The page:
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Scrooge Syndrome

There's an old saying: Give 'til it hurts.

In these tumultuous economic times, it apparently hurts too much. The Wall Street Journal reports that Americans are "keeping their wallets closed" when it comes to charitable giving this holiday season. The Vanguard Charitable Endowment Program, one of the largest charities in the U.S., saw a huge drop in giving this October and November: They received nearly 40 percent less than during the same period last year. And The Barna Group notes that "Americans are now passing on their financial pain to churches." A recent Barna poll showed that 20 percent of surveyed households had reduced their church giving, with 22 percent of that group reporting they've stopped giving altogether.

It's understandable that some folks—particularly those who've lost jobs or homes this year—have had to make drastic cuts, including in their charitable giving. But for the majority of us, a moderate loss of money shouldn't mean that we start lagging in charity. We need to cut back on our Starbucks intake, not our tithe.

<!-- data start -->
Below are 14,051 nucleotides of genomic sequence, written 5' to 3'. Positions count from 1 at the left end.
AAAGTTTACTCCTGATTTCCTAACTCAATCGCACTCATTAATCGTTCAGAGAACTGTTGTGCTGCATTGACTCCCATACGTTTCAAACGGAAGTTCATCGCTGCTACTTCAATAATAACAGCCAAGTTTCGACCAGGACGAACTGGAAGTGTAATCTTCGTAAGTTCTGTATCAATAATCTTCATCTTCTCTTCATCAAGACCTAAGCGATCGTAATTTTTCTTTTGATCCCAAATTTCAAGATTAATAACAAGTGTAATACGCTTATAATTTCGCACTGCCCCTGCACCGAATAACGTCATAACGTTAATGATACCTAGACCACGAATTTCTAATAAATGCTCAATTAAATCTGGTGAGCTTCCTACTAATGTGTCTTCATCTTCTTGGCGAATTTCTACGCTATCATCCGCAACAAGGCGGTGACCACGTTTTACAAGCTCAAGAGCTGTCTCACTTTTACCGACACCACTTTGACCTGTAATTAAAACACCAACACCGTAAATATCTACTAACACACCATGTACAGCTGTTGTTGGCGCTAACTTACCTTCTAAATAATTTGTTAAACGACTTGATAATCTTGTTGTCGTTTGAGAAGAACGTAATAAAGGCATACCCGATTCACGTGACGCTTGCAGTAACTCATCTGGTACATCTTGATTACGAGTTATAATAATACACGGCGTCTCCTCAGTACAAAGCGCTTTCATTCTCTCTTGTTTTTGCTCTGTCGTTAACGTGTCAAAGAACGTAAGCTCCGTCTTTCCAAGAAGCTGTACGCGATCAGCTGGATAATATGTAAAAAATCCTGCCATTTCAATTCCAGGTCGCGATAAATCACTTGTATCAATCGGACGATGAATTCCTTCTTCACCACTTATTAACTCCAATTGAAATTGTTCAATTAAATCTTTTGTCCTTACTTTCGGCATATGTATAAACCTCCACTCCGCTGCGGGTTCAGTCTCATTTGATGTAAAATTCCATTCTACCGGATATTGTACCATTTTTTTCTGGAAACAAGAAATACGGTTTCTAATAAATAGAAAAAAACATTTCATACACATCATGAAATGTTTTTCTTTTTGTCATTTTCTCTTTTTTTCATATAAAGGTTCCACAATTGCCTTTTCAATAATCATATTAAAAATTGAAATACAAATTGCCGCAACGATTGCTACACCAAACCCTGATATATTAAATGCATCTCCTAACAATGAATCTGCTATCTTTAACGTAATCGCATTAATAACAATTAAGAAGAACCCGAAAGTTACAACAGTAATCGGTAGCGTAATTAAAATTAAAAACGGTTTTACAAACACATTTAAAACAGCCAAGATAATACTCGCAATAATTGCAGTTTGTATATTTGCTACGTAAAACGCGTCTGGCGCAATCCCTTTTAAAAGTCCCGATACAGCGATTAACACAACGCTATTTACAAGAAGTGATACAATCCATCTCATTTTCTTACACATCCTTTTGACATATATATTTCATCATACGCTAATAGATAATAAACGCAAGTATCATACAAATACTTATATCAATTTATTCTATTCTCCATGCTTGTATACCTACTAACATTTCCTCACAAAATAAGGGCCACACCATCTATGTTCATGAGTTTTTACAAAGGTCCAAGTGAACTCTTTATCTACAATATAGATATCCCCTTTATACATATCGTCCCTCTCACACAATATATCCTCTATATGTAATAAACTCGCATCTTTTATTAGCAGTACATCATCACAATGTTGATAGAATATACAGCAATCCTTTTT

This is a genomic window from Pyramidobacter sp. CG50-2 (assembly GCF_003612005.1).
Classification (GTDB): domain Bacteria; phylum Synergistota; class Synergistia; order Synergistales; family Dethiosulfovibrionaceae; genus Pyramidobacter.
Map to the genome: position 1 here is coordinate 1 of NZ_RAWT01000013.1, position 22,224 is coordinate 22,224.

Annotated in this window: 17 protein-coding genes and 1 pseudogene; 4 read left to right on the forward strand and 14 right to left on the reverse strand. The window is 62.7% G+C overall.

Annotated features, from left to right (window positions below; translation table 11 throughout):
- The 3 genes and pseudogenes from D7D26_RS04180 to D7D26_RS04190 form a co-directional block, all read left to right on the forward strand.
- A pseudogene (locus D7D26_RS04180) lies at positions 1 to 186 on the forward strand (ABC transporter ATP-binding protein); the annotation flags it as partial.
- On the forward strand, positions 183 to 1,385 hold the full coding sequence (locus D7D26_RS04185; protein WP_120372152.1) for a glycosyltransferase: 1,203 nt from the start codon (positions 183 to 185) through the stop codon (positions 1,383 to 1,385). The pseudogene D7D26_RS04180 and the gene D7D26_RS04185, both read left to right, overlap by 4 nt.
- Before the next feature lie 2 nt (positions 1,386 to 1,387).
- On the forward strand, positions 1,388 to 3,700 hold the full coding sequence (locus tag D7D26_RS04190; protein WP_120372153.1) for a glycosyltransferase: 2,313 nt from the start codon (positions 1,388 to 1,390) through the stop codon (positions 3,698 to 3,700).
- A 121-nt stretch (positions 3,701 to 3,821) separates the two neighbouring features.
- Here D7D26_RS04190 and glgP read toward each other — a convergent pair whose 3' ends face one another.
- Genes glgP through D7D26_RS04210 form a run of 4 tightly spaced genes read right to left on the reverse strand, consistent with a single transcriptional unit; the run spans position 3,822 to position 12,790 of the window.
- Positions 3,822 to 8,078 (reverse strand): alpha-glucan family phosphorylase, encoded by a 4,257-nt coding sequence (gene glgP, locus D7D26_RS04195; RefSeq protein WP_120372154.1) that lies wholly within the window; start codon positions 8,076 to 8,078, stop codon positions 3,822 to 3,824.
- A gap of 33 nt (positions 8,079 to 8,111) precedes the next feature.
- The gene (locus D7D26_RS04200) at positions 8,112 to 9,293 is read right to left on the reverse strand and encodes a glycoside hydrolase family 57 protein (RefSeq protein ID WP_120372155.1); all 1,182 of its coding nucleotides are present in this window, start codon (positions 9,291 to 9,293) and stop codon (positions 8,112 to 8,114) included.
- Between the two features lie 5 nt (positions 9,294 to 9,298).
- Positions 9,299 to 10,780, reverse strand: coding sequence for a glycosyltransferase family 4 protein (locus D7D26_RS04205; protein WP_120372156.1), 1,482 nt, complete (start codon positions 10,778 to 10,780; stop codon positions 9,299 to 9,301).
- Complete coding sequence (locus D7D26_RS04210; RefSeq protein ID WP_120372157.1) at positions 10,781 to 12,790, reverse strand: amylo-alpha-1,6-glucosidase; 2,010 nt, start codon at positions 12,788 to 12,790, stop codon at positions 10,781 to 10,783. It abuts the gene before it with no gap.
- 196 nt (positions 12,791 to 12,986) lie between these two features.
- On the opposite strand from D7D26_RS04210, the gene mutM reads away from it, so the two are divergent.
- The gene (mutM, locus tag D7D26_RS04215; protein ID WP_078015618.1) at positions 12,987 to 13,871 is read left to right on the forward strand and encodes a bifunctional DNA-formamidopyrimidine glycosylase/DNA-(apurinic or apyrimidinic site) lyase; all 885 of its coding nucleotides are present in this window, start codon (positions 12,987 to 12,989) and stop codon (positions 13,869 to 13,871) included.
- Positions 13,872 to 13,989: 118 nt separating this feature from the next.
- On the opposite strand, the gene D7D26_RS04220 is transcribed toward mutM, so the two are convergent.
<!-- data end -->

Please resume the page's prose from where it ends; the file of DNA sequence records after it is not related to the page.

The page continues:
I'll be the first to admit that I don't give as much as I could, or should. I've been inspired—convicted, really—by a new reality show, Secret Millionaire. On the show, undercover millionaires visit low-income communities. Their mission: to find worthy folks and give them money. They meet extraordinarily generous people who have very little, yet they give generously and joyfully. There's the senior who uses her Social Security check to house and feed homeless moms and their kids. The woman who started a horse ranch in the projects to keep kids off the streets and out of gangs. The former inmate who now takes in other women who've been released from prison. The stories are enough to bring you to your knees, wailing, "God, I haven't done enough. I haven't loved enough."

Most of us can afford to give a lot more than we do: of our money, time, and energy. If you desire to give, but are short on money, here's a list of no-cost and low-cost ways to be charitable. (Many thanks to my friends who sent me this information!)

Got empty pockets? Some no-cost ways to donate:

From me:
Recycle for a cause. My church does this; we donate the money toward reforestation in Ethiopia.

From Christy:
Use http://www.goodsearch.com/, a free search engine, to look for information online; the charity of your choice benefits from every search you make.